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A special moment in cheese history was made in Toronto last Thursday, November 18, as Cheese Boutique's Maître Fromager Afrim Pristine and MLSE's current culinary director Chris Zielinski cut into one of the last produced 10-foot tall provolone cheeses, created by renowned Italian cheesemakers --Auricchio -- it's one of four left in the world.
"I don't know much about life, but I know about cheese," says Pristine. "This is a big deal."
Considered to be one of Italy's most famous provolone producers, Auricchio is known for creating some of the world's best cheese. Family-run since 1877, they stopped producing this jaw dropping cheese after production staff had concerns about how dangerous it could be to work with it. Thus, resulting in it truly being priceless. As described by Pristine, this provolone could be considered the Mona Lisa of cheese. It will never be made again.
As luck would have it, this provolone conceived in Italy found its way to Toronto due to Cheese Boutique's founder Fatos Pristine, who commissioned it after a chance encounter with those from Auricchio back in 2006. This giant 900lbs product spent over a decade ageing in the store's cheese vault.
"It was because of my dad really, and today I'm fairly emotional actually because of that," Pristine says, regarding Cheese Boutique's possession of this provolone. "It's been a part of my family for 15 years. I don't have kids, but this has been it for 15 years."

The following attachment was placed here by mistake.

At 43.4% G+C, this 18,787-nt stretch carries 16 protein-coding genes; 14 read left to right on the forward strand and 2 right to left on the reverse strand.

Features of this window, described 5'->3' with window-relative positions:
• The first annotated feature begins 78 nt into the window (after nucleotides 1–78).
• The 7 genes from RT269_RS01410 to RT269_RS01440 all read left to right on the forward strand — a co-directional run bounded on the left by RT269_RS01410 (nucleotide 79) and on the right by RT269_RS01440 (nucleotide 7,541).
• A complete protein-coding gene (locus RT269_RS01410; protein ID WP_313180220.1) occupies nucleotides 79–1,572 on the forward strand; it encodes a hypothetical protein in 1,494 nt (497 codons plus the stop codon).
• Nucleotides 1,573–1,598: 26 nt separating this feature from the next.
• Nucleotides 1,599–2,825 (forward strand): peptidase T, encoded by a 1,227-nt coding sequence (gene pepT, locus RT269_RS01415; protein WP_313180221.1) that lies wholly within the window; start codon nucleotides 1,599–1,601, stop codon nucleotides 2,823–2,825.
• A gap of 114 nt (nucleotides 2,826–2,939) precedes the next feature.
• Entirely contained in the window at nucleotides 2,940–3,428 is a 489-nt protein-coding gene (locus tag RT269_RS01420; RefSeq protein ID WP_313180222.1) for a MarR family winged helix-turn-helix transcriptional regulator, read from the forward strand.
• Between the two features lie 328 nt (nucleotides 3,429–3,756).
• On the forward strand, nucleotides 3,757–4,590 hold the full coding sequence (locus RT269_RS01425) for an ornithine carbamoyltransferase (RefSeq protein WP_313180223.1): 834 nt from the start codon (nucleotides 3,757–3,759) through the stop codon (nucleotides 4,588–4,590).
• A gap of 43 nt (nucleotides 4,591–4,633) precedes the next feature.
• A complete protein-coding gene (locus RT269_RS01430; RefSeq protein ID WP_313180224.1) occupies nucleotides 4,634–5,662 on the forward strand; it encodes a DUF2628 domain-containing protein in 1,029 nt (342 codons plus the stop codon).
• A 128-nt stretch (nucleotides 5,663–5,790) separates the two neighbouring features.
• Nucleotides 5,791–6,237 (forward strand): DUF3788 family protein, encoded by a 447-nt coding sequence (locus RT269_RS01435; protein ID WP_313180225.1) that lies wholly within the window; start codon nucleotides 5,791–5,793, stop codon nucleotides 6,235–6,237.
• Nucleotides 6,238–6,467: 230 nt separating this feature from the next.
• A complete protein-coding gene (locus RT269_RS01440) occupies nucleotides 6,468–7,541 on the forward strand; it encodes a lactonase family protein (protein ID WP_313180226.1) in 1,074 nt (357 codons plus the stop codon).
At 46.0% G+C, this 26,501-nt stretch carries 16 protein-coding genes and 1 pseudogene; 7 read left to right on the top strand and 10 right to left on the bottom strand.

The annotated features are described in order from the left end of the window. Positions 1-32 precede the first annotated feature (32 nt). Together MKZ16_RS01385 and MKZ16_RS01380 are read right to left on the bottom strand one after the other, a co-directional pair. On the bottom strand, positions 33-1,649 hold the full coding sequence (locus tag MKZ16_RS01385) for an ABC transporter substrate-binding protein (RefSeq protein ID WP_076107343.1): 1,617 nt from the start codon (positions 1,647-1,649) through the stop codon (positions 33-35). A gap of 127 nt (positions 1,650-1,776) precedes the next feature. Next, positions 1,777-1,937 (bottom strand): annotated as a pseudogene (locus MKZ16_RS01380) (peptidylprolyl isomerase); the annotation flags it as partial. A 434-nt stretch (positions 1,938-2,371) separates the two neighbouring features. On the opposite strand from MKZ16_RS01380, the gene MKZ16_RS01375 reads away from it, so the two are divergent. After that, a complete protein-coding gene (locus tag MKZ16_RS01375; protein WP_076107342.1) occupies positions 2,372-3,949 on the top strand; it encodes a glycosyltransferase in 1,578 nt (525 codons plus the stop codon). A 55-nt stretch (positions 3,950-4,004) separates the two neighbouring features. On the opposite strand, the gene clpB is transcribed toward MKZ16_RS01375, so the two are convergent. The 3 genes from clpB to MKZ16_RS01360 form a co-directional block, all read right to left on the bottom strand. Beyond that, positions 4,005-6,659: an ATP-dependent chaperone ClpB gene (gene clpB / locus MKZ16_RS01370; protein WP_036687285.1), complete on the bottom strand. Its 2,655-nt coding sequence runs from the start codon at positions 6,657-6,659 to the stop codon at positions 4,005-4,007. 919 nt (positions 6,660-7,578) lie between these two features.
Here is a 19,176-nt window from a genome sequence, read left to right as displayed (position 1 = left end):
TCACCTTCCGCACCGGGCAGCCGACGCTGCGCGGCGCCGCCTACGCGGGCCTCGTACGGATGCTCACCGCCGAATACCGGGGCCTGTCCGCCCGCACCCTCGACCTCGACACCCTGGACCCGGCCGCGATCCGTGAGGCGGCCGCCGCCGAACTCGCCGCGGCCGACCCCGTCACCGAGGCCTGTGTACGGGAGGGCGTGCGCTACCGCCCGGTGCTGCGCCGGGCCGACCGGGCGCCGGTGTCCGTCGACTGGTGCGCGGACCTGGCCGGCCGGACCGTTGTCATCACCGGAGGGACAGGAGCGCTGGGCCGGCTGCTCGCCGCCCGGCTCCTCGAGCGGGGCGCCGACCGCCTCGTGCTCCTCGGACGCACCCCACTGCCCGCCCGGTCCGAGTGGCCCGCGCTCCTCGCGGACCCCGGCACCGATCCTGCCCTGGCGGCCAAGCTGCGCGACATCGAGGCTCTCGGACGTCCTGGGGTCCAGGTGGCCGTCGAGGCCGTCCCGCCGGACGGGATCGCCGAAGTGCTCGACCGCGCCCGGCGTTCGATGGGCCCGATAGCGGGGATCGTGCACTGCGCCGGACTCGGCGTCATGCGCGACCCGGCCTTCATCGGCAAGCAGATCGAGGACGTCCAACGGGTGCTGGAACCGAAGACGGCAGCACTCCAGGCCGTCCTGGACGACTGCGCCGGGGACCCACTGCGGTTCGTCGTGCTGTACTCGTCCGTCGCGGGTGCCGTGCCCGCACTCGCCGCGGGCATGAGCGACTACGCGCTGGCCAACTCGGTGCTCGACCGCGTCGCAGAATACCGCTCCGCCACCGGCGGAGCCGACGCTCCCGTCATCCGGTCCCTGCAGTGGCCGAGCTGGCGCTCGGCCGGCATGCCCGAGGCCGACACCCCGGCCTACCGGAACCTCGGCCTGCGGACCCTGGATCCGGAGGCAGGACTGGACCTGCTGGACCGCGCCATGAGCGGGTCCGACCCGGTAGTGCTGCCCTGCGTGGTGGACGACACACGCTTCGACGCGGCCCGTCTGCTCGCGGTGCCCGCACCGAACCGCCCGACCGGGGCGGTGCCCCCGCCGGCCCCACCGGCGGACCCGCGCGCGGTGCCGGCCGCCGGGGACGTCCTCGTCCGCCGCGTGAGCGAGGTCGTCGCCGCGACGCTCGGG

This provolone has gotten all sorts of visitors, from local celebrity chefs to even Hilary Duff, basking in its glory.
"This is something very special; this is something I hung up with my dad," Pristine says, noting how the tables have turned, as he recently took down the cheese with the help of his nephew Fatos Pristine Jr., a fourth generation at Cheese Boutique.
Finally reaching its peak flavour, the cheese was transported to its new home at Real Sports, where it was originally claimed 15 years ago by then culinary director Robert Bartley. Taking a minimum of 10 people to carry it, the transportation of the cheese from Cheese Boutique to Real Sports was even documented. Rolling out the red carpet for this one, this cheese isn't only special due to its one-of-a-kind nature, historic creation and lengthy ageing process, but also from a sentimental perspective from Pristine himself.
"This cheese will never be made again. We babied this thing and we cared for it and we gave it the love and the respect because, for me, cheese gave my family and me everything. Everything," Pristine says. "We're a 50-year family business and without cheese, I'm not standing in front of you today. So no matter what cheese I think about, I have respect for because of what it gave my family and me."
"I've cut thousands of cheese in my lifetime, but nothing like this, so we're going to see how it goes," Pristine says before surrounding the provolone with an army of chefs, taking around seven minutes to successfully split open the cheese.
To get your hands on a taste of this rare cheese, you'll have to make your way down to Real Sports and enjoy it on their new burger -- The Champ. You really won't be able to get this burger anywhere else in the city. Accompanying the Auricchio provolone is only the best. White truffle aioli, Ontario smoked bacon jam, fluffy brioche buns made via Cheese Boutique's baking program and a thick, grass-fed local Ontario beef patty, from of course, non-other than the Cheese Boutique. This blend of ground and aged-beef ends up tasting like a well-aged steak, paired with this sharp provolone, it's safe to say your burger cravings will be more than satisfied.
If you're looking to try this cheese, don't wait too long to visit Real Sports. According to Zielinski, the provolone is likely to only last until the end of December, as a result of how busy the restaurant gets on game nights.